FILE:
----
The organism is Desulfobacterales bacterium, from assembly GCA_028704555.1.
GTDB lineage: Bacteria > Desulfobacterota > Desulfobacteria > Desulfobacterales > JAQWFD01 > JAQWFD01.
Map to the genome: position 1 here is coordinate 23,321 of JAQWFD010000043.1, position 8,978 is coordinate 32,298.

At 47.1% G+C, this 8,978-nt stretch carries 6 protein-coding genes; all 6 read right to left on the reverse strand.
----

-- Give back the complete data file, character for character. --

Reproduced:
The organism is Desulfobacterales bacterium, from assembly GCA_028704555.1.
GTDB lineage: Bacteria > Desulfobacterota > Desulfobacteria > Desulfobacterales > JAQWFD01 > JAQWFD01.
Map to the genome: position 1 here is coordinate 23,321 of JAQWFD010000043.1, position 8,978 is coordinate 32,298.

At 47.1% G+C, this 8,978-nt stretch carries 6 protein-coding genes; all 6 read right to left on the reverse strand.